How to read a script while looking at a camera

6 min read

Since videos of people talking to the camera have become the key engagement format, from product demos to TikTok explainers, it’s good to know how to manage to do it well, and how you can easily do it too.

The challenge with filming videos like these (besides angles, lighting, sound quality, etc.) is the ability to read a script while sounding natural and looking straight into the camera. 

Here’s a collection of the top tips from our team on how to record videos while reading scripts in a way that looks and sounds great. 

How to record a video of yourself while reading a script

While recording a video of yourself reading a script sounds easy enough, the problem is that we tend to sound too robotic when we focus on the text. Diverting our eyes looks unnatural and much less engaging as well. 

If you watch TV news presenters, who are always reading the script from the teleprompter, you’ll see that they look straight at the camera, and while their speech might be fast, its cadence remains natural and pleasant to listen to. 

The good news — you can do it too, with a little bit of practice and a few guidelines shared below.

Use a teleprompter

If you want to read a script while looking at a camera with a traditional setup, the kind that professionals use, you could invest in a teleprompter. 

A teleprompter is a display device that attaches to your camera and mirrors text from a content monitor. The text appears right on top of the lens of your camera, making it seem like you’re looking straight at it while reading.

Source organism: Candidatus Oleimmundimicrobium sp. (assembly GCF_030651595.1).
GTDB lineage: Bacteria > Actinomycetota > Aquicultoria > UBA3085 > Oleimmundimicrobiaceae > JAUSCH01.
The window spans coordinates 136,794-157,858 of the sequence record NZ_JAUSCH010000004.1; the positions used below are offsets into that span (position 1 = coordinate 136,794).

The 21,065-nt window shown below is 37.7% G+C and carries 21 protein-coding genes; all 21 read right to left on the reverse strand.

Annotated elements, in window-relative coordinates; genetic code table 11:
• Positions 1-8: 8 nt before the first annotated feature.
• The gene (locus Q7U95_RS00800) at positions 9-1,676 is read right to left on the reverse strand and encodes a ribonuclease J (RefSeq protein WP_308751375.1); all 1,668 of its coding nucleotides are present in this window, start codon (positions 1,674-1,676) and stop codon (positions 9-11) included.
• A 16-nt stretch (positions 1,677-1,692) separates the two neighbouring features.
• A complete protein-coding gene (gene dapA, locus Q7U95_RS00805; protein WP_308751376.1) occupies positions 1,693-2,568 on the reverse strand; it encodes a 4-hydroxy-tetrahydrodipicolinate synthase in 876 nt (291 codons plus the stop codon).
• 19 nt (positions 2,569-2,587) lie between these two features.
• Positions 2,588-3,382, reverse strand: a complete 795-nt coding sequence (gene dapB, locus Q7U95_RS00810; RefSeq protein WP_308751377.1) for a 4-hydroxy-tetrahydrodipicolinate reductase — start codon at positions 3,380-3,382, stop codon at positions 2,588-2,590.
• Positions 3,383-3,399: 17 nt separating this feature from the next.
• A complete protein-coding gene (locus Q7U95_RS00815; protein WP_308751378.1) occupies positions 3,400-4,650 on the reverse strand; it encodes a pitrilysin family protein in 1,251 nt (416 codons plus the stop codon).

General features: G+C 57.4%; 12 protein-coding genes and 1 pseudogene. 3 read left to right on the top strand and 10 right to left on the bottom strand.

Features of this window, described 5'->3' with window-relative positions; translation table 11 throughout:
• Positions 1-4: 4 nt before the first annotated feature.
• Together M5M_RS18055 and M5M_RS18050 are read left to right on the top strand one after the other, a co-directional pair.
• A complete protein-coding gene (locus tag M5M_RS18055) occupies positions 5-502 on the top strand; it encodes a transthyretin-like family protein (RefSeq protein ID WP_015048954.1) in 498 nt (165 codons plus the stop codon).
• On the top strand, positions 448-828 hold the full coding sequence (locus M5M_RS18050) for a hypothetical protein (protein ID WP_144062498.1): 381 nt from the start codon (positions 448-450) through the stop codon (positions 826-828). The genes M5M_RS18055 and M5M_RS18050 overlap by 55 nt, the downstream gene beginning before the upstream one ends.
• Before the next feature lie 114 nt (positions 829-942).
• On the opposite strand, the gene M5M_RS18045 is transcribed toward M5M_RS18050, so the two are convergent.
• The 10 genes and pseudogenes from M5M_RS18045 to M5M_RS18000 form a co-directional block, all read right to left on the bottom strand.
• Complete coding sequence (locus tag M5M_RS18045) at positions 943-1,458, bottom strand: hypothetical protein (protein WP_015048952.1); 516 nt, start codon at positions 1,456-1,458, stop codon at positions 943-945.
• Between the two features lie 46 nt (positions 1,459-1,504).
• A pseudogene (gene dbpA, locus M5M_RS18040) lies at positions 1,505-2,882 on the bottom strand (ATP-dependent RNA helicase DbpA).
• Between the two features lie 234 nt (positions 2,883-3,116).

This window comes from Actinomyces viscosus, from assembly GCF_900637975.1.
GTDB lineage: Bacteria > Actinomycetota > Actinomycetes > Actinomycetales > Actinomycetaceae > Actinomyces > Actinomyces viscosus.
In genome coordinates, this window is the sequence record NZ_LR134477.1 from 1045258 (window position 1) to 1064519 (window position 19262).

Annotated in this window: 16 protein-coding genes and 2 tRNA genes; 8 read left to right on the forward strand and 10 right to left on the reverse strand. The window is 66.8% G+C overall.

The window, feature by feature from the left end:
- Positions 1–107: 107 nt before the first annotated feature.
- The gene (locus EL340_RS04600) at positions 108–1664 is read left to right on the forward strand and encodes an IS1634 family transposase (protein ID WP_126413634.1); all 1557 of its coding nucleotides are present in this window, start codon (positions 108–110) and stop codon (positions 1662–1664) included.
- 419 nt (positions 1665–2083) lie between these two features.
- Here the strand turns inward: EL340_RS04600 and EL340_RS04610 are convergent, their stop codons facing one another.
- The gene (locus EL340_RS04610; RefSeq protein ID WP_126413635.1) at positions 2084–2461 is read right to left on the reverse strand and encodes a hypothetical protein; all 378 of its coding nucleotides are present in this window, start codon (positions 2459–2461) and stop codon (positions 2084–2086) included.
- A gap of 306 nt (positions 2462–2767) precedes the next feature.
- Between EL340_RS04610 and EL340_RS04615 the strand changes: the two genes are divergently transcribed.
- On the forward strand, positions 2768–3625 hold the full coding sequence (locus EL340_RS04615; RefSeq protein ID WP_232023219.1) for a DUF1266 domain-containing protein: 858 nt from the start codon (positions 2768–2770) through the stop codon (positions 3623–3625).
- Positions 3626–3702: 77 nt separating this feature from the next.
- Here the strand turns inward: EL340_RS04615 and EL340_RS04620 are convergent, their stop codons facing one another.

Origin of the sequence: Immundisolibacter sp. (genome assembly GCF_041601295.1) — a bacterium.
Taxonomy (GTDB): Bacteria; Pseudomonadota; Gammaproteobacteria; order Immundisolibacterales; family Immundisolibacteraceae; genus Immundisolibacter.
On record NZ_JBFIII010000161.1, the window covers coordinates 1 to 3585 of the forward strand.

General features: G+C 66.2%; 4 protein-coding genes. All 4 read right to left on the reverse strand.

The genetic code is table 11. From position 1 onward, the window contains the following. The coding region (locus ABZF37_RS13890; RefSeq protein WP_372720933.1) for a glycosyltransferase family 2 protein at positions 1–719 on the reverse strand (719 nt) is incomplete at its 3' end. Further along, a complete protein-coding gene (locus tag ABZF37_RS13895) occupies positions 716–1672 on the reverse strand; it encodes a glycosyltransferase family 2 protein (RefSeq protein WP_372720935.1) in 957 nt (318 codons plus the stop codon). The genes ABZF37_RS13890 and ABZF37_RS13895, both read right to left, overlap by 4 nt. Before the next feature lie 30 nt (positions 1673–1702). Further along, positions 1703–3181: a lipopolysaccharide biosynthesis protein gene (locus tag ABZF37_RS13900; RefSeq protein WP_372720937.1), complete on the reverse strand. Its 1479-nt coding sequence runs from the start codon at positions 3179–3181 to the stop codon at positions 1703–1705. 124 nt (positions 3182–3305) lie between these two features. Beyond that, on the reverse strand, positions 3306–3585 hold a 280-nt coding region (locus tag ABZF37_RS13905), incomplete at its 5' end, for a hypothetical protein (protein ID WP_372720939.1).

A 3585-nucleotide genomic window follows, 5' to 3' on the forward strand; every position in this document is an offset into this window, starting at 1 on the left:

Besides the teleprompter, you’ll need a hood on top (called shroud), a remote, a device to display the text (could be your iPhone or iPad), and a compatible app that would roll the script and sync with the remote.

The benefit of using a physical teleprompter is that, done well, it will give you the most professional results. 

But there are plenty of downsides: 

  • Teleprompters require a separate camera.
  • Good teleprompters are expensive. 
  • Cheap teleprompters are glitchy and might not work well.
  • A teleprompter setup is bulky and hard to move around. 
  • Getting used to reading moving text without moving your eyes takes a bit of practice.

Since we record most videos these days on our iPhones, iPads, and Macs, it’s possible to simplify the whole rig by using teleprompter software instead. 

A digital teleprompter will scroll the text on the screen just the same, so you can read while maintaining eye contact, and will record you with a front-facing camera. Now, your setup is down to one device and one app.

Our recommendation for a digital teleprompter is Teleprompter App.

Teleprompter App allows you to shoot professional videos at home on your Mac, or anywhere with your iPhone. You can add and edit the script on the go, adjust its appearance and the scrolling speed, record to an external mic if needed, quickly add your video with built-in tools, add captions, embed your logo, and more. 

To use Teleprompter App: 

  1. Open the app.
  2. Paste the script into the Script tab. Edit as needed.
  3. Adjust appearance and speed settings at the bottom. 
  4. Click the camera icon to start recording. 

    Teleprompter App

The most difficult part of the teleprompter recording is to be able to read a script without your eyes moving. The key here is practice. Be OK with the fact that you won’t get it right the first few times. Eventually, you’ll get used to reading while looking straight at the camera. 

Write cue cards

Before teleprompters became the go-to way to keep eye contact with the camera while reading a script, video productions extensively used cue cards instead. 

Cue cards are large note cards with Sharpie text on them that contain an outline or key facts related to the subject of the presentation. Unlike teleprompters, note cards don’t use the whole script.